unique: true,
    },
    firstName: {
      allowNull: true,
      type: DataTypes.TEXT,
    },
    lastName: {
      allowNull: false,
      type: DataTypes.TEXT,
    },
    email: {
      allowNull: true,
      type: DataTypes.TEXT,
    },
  }
);
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Now you should be wondering, why do I have to go through all of that if I'll end up doing the same? Well, if you made a typo on any property of the model define object, TypeScript will yell at you and tell you that the property X is missing, same if you try to add a property that is not defined on the AuthorAttributes interface TypeScript will tell you that property Y is not defined on type AuthorAttributes

Now that we know how to declare a Sequelize model using TypeScript let's define the book.ts model.

// /models/book.ts
import { Model, Optional } from 'sequelize';
import { sequelize } from '.';

interface BookAttributes {
  id: string;
  title: string;
  numberOfPages: number;
  authorId: string;
}

interface BookCreationAttributes
  extends Optional<BookAttributes, 'id'> {}

interface BookInstance
  extends Model<BookAttributes, BookCreationAttributes>,
    BookAttributes {
      createdAt?: Date;
      updatedAt?: Date;
    }

const Book = sequelize.define<BookInstance>(
  'Book',
  {
    id: {
      allowNull: false,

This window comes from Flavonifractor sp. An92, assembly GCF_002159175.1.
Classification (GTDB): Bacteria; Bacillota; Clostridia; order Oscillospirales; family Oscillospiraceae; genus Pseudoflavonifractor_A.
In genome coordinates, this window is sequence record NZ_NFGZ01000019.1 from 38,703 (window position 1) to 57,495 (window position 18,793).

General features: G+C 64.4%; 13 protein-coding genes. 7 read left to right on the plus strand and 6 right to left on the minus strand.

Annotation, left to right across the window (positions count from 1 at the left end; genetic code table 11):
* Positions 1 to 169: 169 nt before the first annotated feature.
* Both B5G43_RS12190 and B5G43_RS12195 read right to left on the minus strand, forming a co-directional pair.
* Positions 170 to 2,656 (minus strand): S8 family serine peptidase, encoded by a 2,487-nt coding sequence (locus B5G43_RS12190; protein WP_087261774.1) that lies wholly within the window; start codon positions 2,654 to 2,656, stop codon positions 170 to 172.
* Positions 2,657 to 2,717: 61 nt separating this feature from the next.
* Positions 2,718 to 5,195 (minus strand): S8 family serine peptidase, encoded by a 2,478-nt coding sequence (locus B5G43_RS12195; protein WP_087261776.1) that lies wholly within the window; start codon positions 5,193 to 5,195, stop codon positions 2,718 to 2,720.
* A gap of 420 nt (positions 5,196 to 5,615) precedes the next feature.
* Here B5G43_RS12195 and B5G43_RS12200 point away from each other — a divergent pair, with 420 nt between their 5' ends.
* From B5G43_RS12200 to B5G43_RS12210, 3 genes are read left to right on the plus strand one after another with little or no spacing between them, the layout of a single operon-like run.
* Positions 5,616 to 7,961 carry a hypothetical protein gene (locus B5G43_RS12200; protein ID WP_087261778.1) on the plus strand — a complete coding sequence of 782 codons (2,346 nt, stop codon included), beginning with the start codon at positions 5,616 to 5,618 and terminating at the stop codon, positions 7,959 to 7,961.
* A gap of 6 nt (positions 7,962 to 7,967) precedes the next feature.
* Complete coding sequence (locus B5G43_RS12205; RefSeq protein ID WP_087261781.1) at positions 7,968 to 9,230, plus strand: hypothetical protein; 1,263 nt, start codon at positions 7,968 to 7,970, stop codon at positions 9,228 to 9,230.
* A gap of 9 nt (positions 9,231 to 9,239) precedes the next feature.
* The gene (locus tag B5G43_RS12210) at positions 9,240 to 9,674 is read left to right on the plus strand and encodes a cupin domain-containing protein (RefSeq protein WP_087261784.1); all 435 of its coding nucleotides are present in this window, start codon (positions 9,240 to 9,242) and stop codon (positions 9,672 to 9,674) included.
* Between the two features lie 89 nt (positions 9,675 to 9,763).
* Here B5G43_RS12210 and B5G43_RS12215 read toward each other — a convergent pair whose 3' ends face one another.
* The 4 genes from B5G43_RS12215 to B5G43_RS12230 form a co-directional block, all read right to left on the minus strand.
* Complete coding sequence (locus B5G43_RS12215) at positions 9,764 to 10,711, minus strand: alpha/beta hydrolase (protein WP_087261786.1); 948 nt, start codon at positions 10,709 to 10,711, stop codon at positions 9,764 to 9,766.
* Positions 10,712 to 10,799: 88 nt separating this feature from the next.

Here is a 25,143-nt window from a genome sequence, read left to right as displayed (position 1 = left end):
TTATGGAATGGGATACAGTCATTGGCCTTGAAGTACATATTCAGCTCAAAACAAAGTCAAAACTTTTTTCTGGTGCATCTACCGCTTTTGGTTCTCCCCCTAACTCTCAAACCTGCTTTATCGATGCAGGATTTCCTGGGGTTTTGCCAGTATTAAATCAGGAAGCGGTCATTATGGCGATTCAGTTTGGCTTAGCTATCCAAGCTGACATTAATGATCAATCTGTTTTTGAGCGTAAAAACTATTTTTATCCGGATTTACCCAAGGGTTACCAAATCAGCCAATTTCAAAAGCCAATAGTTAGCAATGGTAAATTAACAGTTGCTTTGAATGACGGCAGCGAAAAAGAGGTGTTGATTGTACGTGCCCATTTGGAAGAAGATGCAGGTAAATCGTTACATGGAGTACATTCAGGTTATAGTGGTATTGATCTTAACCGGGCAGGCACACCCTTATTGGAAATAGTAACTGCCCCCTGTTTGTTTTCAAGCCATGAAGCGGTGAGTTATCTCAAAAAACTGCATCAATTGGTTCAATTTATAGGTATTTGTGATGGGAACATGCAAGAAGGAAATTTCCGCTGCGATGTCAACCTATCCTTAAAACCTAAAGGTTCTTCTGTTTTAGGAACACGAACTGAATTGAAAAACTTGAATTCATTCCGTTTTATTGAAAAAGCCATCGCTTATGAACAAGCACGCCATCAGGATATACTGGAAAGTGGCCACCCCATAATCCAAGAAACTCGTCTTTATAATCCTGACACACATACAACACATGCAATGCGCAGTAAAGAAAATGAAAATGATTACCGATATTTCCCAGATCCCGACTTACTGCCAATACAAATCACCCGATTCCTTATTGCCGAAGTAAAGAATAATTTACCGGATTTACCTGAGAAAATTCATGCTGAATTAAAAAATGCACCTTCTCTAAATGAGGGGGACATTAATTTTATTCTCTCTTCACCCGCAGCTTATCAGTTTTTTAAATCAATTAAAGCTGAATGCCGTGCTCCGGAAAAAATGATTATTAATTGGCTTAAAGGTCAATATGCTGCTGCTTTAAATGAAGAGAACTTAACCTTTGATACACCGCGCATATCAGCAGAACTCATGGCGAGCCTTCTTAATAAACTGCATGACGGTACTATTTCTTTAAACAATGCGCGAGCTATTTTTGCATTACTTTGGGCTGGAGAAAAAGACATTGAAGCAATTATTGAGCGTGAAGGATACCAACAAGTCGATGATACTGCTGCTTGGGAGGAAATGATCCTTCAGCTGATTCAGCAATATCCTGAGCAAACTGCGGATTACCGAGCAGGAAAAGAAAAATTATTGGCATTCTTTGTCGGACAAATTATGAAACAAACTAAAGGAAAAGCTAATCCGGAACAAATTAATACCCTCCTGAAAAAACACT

autoIncrement: false,
      primaryKey: true,
      type: DataTypes.UUID,
      unique: true,
    },
    title: {
      allowNull: true,
      type: DataTypes.TEXT,
    },
    numberOfPages: {
      allowNull: false,
      type: DataTypes.INTEGER,
    },
    authorId: {
      allowNull: true,
      type: DataTypes.UUID,
    },
  }
);

export default Book;
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That's it! That's how you define a Sequelize Model using TypeScript.

Adding Model Association

If you want to add associations to the model let's say An Author HAS MANY Books then in JS you'd do something like this

// model/author.js
  Author.associate = models => {
    Author.hasMany(models.Book, {
      foreignKey: 'authorId',
    });
  };
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// model/book.js
  Book.associate = models => {
    Book.belongsTo(models.Author, {
      foreignKey: 'id'
    });
  };
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So do you remember when I said that the code generated when we ran npx sequelize-cli init will help us when trying to do requires/imports? That time has come!

Sequelize will try to run the associate function if defined and will add the defined associations to the Models.

But we are here for TypeScript not for JS, so how do we do this in our defined models in TypeScript? Let's see how.

// models/author.ts
import Book from './book';

// ... Code Defining the Author Model

Author.hasMany(Book, {
  /*
    You can omit the sourceKey property
    since by default sequelize will use the primary key defined
    in the model - But I like to be explicit 
  */
  sourceKey: 'id',
  foreignKey: 'authorId',
  as: 'books'
});
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// models/book.ts
import Author from './author';

// ... Code Defining the Book Model

Book.belongsTo(Author, {
  foreignKey: 'authorId',
  as: 'author'
});
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Is that it? I hear you say. Well, if things were that simple in this world I wouldn't be writing this post 😅.